URPE 50th Anniversary Conference

2018 UWE Conference

Click on this image to donate to the Keller Faculty Award for Excellence in Undergraduate Teaching

Undergraduate Women in Economics

Graduate Students diversity in Econ

Dr. Paul Krugman, Dr. Bob Keller and Dr. Cher Li

Dr. Tavani explaining economics

Foreign Trade University graduation

More than an academic department: a learning community.



The goal of the Department of Economics is to build a learning community that supports the intellectual development and professional aspirations of both students and faculty. Our undergraduate and graduate programs offer courses that cover an unusually wide range of economic thought, including neo-classical economics, Keynesian economics, institutional economics, Marxian economics and feminist economics.
We want our students to become critical thinkers who understand the debates about economic methodology and policy as well as the techniques of economic analysis.

Our faculty members have active research agendas and substantial scholarly records; nonetheless, our students are our first priority. We constantly strive to improve our teaching programs, and our faculty have won many teaching and advising awards. Our PhD program provides many opportunities for students to interact with faculty and to work with them on research projects. We have had an excellent track record in job placements for our graduate students. The department chair is always glad to meet prospective and current students, and to answer their questions – stop by any time!


Upcoming Events



May 25

Professor and Chair Elissa Braunstein is in France this weekend attending the The Future of Central Banking Conference. This workshop aims at bringing leading heterodox authors, such as Lavoie, Seccareccia, Dymski, Braunstein, Pressman, Rochon, Johnson and Vallet face to face with some key mainstream dissenters, such as Constancio, Bindseil, Lehmann, Buetzer. The hope is to engage is a true dialogue over the current state of monetary policy and the future of central banking. Dr. Braunstein will discuss the effects of monetary policy on gender equality, with the goal of outlining the contours of gender-equalizing monetary policies that are consistent with rising overall living standards. Topics covered will include the gender effects of reigning varieties of extant or orthodox approaches to monetary policy (e.g. inflation targeting and its variants, as well as constellations of quantitative easing in the context of austerity), as well as alternatives such as using monetary policy to stimulate employment growth, setting higher inflation targets, capital controls and other macro-prudential policies, and exchange rate policy. Emphasis will be placed on whether and how these policies promote women's access to employment and livelihoods (without compromising that of men's), which are central to women's well-being. Dr. Steve Pressman, also attending the conference, is co-leading a session titled “Monetary Policy, Debt and Inequality.” Follow the conference's Facebook page here: https://www.facebook.com/futurecentralbanking/?__xts__[0]=68.ARDR5E8exq1P0bGsJJh0bfY4xnt_jKQSGilKrvmkpOEshsflEWQE0PiY6iyQJW7s7XCJRwFLjsd1ZH4HpS2s7GYeb9-j9u9bcRfQS4wlexci7lp4i50xt9BqssSefiP4gOx1EyF33BBubOwZSBsMPMZAxwIcLdF5ZC3MVbn3DGF-HflklsV0bV6oJQuPw5MSSJaFiAjepL-69hP2VVQAWg4ntg8K6umI9mO-LgYsKHOFUU-i8I4A9QUcjok9CBnHaGY4VT-ERhhewSowuLBNxEzrHTtxt6hxJbJ1tsVmnfYpz1fuQiUeQi1E7_1RD5Y5q09MYmRN5i3FDKlT6iY2558&__tn__=HHH-R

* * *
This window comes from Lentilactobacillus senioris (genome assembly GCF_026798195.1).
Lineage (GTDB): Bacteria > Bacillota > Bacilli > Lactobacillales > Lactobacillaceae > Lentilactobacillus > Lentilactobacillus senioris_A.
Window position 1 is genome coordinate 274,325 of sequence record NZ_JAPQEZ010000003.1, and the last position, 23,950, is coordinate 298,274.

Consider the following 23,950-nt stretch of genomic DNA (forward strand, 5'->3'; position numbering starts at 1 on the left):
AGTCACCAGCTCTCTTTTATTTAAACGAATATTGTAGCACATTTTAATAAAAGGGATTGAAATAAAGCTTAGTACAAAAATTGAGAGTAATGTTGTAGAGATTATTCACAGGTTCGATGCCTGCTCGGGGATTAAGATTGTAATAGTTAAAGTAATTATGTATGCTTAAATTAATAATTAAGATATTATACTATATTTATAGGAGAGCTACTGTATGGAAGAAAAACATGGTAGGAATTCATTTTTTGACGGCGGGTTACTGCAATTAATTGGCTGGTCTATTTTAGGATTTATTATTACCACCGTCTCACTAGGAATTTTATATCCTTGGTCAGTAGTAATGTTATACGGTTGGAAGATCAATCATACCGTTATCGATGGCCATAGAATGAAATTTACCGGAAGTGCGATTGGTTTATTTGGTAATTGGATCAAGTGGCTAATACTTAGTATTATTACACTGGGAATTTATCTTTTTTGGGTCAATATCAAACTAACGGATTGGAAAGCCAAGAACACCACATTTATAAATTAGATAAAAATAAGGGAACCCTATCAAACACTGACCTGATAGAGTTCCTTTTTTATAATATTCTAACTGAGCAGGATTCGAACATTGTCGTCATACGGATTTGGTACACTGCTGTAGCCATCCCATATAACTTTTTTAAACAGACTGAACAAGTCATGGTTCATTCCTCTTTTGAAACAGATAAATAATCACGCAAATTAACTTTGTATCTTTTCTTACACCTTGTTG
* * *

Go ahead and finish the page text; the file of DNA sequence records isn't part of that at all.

Conference to be held in Talloires, France, on the banks of the Annecy Lake, May 26-28, 2019

May 24

CONGRATULATIONS to our 2019-20 Ben W. Garcia Scholarship recipient: Savanna Millburn Savannah is a double major in Economics and Animal Science with a minor in History. Savannah has had a very interdisciplinary life serving both as a member of CSU’s award-winning meat judging team and as president of the CSU’s Economics Club. Savannah’s essay examines possible economic policies to reduce pollution and increase sustainability in the animal agricultural industry. She examines the potential to reduce carbon emissions from swine lagoons by imposing a carbon tax and the possibility of using government subsidies to promote the adoption of technologies to convert animal waste to energy or other saleable products. Savannah’s paper certainly illustrates an interdisciplinary approach, combining elements of her seemingly unrelated majors – economics and animal science. The Ben W. Garcia Economics Scholarship is a $1,000 award for one academic year. Ben Garcia is a former economics major and 1981 graduate of CSU. Ben went on to earn his M.A. in Economics with an emphasis on Labor Studies from Notre Dame in 1983. Ben has spent his career working for Colorado Labor Market Information, a Colorado state government agency that produces the official employment statistics for Colorado. The purpose of this award is to provide scholarship benefits to economics majors who are pursuing an interdisciplinary approach to economics by using knowledge from other social science or humanities fields to help explain economic phenomena. In addition to being a junior or senior level economics major exhibiting academic merit, the recipient must submit a paper written for an economics class that illustrates an interdisciplinary approach to economics.